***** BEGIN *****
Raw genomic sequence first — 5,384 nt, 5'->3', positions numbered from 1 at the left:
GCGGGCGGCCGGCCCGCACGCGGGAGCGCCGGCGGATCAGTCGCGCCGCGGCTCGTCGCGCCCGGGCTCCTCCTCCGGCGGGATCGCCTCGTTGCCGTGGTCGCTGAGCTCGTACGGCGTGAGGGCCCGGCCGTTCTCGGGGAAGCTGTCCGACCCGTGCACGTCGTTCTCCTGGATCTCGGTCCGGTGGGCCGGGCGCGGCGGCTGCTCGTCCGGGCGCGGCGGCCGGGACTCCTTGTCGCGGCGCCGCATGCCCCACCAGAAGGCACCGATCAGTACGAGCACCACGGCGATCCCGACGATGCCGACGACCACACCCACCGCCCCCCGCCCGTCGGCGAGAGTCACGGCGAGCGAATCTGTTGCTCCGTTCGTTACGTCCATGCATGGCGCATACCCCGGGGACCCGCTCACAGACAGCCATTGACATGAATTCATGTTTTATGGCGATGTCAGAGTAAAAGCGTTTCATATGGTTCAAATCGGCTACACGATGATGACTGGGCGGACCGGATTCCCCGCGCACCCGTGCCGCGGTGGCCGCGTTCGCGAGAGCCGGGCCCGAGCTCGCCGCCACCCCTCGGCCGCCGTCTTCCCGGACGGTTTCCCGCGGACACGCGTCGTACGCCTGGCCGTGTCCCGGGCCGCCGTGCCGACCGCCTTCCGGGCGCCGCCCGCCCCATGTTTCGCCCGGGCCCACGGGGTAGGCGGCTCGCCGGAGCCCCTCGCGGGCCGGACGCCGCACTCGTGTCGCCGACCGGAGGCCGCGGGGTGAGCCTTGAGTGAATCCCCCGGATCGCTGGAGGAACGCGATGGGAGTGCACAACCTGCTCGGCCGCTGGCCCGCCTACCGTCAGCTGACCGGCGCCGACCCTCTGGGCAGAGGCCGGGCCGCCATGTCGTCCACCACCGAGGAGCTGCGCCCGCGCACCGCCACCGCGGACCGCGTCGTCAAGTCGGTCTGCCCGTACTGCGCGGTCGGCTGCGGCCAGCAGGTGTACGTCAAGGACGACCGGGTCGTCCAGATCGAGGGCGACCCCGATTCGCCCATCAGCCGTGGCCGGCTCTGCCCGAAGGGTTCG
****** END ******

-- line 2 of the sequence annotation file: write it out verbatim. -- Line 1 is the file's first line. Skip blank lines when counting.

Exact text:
GCGGGCGGCCGGCCCGCACGCGGGAGCGCCGGCGGATCAGTCGCGCCGCGGCTCGTCGCGCCCGGGCTCCTCCTCCGGCGGGATCGCCTCGTTGCCGTGGTCGCTGAGCTCGTACGGCGTGAGGGCCCGGCCGTTCTCGGGGAAGCTGTCCGACCCGTGCACGTCGTTCTCCTGGATCTCGGTCCGGTGGGCCGGGCGCGGCGGCTGCTCGTCCGGGCGCGGCGGCCGGGACTCCTTGTCGCGGCGCCGCATGCCCCACCAGAAGGCACCGATCAGTACGAGCACCACGGCGATCCCGACGATGCCGACGACCACACCCACCGCCCCCCGCCCGTCGGCGAGAGTCACGGCGAGCGAATCTGTTGCTCCGTTCGTTACGTCCATGCATGGCGCATACCCCGGGGACCCGCTCACAGACAGCCATTGACATGAATTCATGTTTTATGGCGATGTCAGAGTAAAAGCGTTTCATATGGTTCAAATCGGCTACACGATGATGACTGGGCGGACCGGATTCCCCGCGCACCCGTGCCGCGGTGGCCGCGTTCGCGAGAGCCGGGCCCGAGCTCGCCGCCACCCCTCGGCCGCCGTCTTCCCGGACGGTTTCCCGCGGACACGCGTCGTACGCCTGGCCGTGTCCCGGGCCGCCGTGCCGACCGCCTTCCGGGCGCCGCCCGCCCCATGTTTCGCCCGGGCCCACGGGGTAGGCGGCTCGCCGGAGCCCCTCGCGGGCCGGACGCCGCACTCGTGTCGCCGACCGGAGGCCGCGGGGTGAGCCTTGAGTGAATCCCCCGGATCGCTGGAGGAACGCGATGGGAGTGCACAACCTGCTCGGCCGCTGGCCCGCCTACCGTCAGCTGACCGGCGCCGACCCTCTGGGCAGAGGCCGGGCCGCCATGTCGTCCACCACCGAGGAGCTGCGCCCGCGCACCGCCACCGCGGACCGCGTCGTCAAGTCGGTCTGCCCGTACTGCGCGGTCGGCTGCGGCCAGCAGGTGTACGTCAAGGACGACCGGGTCGTCCAGATCGAGGGCGACCCCGATTCGCCCATCAGCCGTGGCCGGCTCTGCCCGAAGGGTTCG